The America of today is a mirror image of the highly unequal America of the 1950’s and the 1960’s. The killing of George Floyd has reignited the spark of the age-old race debate. Statues are being vandalized and demolished by protestors at a time when police brutality is on a high. Indeed, the American society has perhaps never been as polarized as it is currently. In the midst of this turmoil, it has been blessed with Donald Trump at the helm, who harbours racist views.
President Trump retweeted a video of a white man — driving a golf cart with "Trump 2020" and "America First" signs — yelling "white power" in response to protesters.
Sharing the video, Trump wrote, "Thank you to the great people of The Villages."https://t.co/PWM9MSkEPi
— NPR (@NPR) June 28, 2020
However, even as the society tries to chart the way forward, Donald Trump, the President of United States of America, retweeted a video of ‘white-power’ supporters. Within a few hours of this retweet, amidst growing backlash, it was deleted from his timeline.
The damage, however, had been done.
Trump’s racist views divide America
The President retweeted the video that showed the community’s Trump supporters and anti-Trump protesters arguing with one another. The President thanked the “great people” demonstrated in the video.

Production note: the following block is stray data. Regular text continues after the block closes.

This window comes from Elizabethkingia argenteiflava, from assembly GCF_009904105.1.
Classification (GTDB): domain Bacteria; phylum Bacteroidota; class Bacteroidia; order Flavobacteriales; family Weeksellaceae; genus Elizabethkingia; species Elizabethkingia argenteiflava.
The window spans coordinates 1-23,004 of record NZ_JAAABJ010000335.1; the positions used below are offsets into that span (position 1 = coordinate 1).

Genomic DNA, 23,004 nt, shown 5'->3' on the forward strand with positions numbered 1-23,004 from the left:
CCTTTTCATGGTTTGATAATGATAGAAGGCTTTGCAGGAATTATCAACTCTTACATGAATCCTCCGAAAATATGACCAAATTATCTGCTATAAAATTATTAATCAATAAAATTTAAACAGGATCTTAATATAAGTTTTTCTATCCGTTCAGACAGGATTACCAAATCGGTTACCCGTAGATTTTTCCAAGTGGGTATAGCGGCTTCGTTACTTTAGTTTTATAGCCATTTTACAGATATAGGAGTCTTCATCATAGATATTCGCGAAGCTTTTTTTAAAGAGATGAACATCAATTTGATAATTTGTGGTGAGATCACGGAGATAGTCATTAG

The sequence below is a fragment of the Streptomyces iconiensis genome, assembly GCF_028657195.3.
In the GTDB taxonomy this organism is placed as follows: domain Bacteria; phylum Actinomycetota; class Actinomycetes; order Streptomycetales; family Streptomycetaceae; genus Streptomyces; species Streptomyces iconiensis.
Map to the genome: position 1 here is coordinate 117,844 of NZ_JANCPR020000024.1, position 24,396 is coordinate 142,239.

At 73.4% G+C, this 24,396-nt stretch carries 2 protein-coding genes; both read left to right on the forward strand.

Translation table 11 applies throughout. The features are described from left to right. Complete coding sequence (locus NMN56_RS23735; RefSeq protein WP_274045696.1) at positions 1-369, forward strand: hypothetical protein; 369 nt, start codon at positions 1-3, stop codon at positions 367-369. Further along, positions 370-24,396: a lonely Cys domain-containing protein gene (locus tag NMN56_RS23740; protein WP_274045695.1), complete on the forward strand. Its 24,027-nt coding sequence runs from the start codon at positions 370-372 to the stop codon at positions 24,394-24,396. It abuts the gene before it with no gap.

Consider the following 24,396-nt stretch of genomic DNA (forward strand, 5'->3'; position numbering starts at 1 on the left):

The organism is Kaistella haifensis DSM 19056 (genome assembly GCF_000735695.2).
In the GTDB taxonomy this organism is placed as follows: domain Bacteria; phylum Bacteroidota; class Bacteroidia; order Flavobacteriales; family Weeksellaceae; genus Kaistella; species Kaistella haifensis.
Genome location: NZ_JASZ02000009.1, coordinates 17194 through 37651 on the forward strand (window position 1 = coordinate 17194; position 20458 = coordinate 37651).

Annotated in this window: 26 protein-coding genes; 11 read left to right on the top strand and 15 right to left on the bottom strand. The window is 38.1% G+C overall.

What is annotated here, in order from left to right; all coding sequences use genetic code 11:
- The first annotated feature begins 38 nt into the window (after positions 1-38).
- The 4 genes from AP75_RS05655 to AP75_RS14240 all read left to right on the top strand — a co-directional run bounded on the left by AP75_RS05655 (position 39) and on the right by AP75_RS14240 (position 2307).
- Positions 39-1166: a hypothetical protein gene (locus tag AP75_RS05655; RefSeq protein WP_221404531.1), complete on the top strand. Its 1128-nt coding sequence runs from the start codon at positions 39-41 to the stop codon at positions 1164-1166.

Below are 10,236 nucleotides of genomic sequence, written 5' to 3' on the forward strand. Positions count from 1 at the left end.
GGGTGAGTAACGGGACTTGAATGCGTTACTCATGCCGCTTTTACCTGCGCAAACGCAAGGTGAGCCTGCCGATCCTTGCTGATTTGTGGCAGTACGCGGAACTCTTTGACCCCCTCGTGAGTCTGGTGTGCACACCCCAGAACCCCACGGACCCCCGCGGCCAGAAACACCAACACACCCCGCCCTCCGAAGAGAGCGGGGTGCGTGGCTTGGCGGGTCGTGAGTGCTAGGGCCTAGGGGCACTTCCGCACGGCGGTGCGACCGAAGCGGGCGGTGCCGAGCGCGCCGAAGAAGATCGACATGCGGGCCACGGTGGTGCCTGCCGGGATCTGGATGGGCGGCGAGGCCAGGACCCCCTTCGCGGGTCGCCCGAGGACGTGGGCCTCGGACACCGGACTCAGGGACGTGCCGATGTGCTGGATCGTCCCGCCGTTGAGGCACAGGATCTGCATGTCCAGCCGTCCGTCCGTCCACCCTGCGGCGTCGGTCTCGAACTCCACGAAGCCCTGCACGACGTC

“Thank you to the great people of The Villages. The Radical Left Do Nothing Democrats will Fall in the Fall. Corrupt Joe is shot. See you soon!!” he wrote in the tweet.
Read more: Trump tweets racist video, faces censure
Before the tweet was deleted, South Carolina Sen. Tim Scott, the only Black senator in the Republican conference, said on Sunday that the video retweeted by the President was offensive and “indefensible.” “There’s no question. He should not have retweeted, and he should take it down,” Scott said on CNN’s “State of the Union” with Jake Tapper.
The U.S. president shared a video of a verbal confrontation between anti-Trump protesters and his supporters, including a man who yelled “white power” at the demonstrators https://t.co/m75ydYkkY7
— Bloomberg (@business) June 28, 2020
U.S. Secretary of Health and Human Services Alex Azar told Tapper he hadn’t seen the video, which was played on the same news program, or the President’s tweet, “but obviously neither the President, his administration nor I would do anything to be supportive of white supremacy or anything that would support discrimination of any kind. The President and I and his whole administration would stand against any acts of white supremacy.”
Does Trump harbour racist views to boost ratings?
Time and time again, the President has tried to boost his ratings by using racial slurs. His constant attempts to target China by calling the coronavirus as the ‘Chinese Virus’ or ‘Kung-Flu’ has been making the rounds on social media.
Trumps anti-immigration stance has also been widely reported. The people have marred his plans of ‘building a wall’ to stop border immigrations. He had the most extended government shutdown in the country’s history to force the wall through; it failed.
Read more: Trump labelled racist by Twitter users amid massive unrest